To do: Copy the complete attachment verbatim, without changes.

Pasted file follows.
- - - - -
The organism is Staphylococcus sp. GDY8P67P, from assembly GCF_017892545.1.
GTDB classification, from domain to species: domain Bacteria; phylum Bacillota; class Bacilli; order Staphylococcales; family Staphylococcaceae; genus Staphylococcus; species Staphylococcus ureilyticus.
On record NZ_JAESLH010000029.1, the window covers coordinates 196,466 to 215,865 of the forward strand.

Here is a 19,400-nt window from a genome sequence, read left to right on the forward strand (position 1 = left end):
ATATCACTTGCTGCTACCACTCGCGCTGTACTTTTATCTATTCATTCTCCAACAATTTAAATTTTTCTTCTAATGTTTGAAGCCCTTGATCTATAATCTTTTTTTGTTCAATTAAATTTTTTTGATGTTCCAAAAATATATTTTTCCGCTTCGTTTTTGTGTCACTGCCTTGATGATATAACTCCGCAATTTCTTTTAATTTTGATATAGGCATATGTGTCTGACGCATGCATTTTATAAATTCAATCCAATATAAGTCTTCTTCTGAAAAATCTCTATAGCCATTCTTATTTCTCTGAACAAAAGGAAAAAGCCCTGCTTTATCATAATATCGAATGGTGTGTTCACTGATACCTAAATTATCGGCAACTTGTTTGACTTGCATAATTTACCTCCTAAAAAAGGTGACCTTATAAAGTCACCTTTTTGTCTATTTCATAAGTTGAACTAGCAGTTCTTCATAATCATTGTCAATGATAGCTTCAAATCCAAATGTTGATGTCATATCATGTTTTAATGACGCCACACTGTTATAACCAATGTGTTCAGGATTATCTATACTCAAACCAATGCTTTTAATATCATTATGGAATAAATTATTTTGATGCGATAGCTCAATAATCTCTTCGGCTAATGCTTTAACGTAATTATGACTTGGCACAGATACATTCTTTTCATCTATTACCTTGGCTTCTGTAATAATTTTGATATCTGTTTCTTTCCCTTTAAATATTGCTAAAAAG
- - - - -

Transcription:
The organism is Staphylococcus sp. GDY8P67P, from assembly GCF_017892545.1.
GTDB classification, from domain to species: domain Bacteria; phylum Bacillota; class Bacilli; order Staphylococcales; family Staphylococcaceae; genus Staphylococcus; species Staphylococcus ureilyticus.
On record NZ_JAESLH010000029.1, the window covers coordinates 196,466 to 215,865 of the forward strand.

Here is a 19,400-nt window from a genome sequence, read left to right on the forward strand (position 1 = left end):
ATATCACTTGCTGCTACCACTCGCGCTGTACTTTTATCTATTCATTCTCCAACAATTTAAATTTTTCTTCTAATGTTTGAAGCCCTTGATCTATAATCTTTTTTTGTTCAATTAAATTTTTTTGATGTTCCAAAAATATATTTTTCCGCTTCGTTTTTGTGTCACTGCCTTGATGATATAACTCCGCAATTTCTTTTAATTTTGATATAGGCATATGTGTCTGACGCATGCATTTTATAAATTCAATCCAATATAAGTCTTCTTCTGAAAAATCTCTATAGCCATTCTTATTTCTCTGAACAAAAGGAAAAAGCCCTGCTTTATCATAATATCGAATGGTGTGTTCACTGATACCTAAATTATCGGCAACTTGTTTGACTTGCATAATTTACCTCCTAAAAAAGGTGACCTTATAAAGTCACCTTTTTGTCTATTTCATAAGTTGAACTAGCAGTTCTTCATAATCATTGTCAATGATAGCTTCAAATCCAAATGTTGATGTCATATCATGTTTTAATGACGCCACACTGTTATAACCAATGTGTTCAGGATTATCTATACTCAAACCAATGCTTTTAATATCATTATGGAATAAATTATTTTGATGCGATAGCTCAATAATCTCTTCGGCTAATGCTTTAACGTAATTATGACTTGGCACAGATACATTCTTTTCATCTATTACCTTGGCTTCTGTAATAATTTTGATATCTGTTTCTTTCCCTTTAAATATTGCTAAAAAG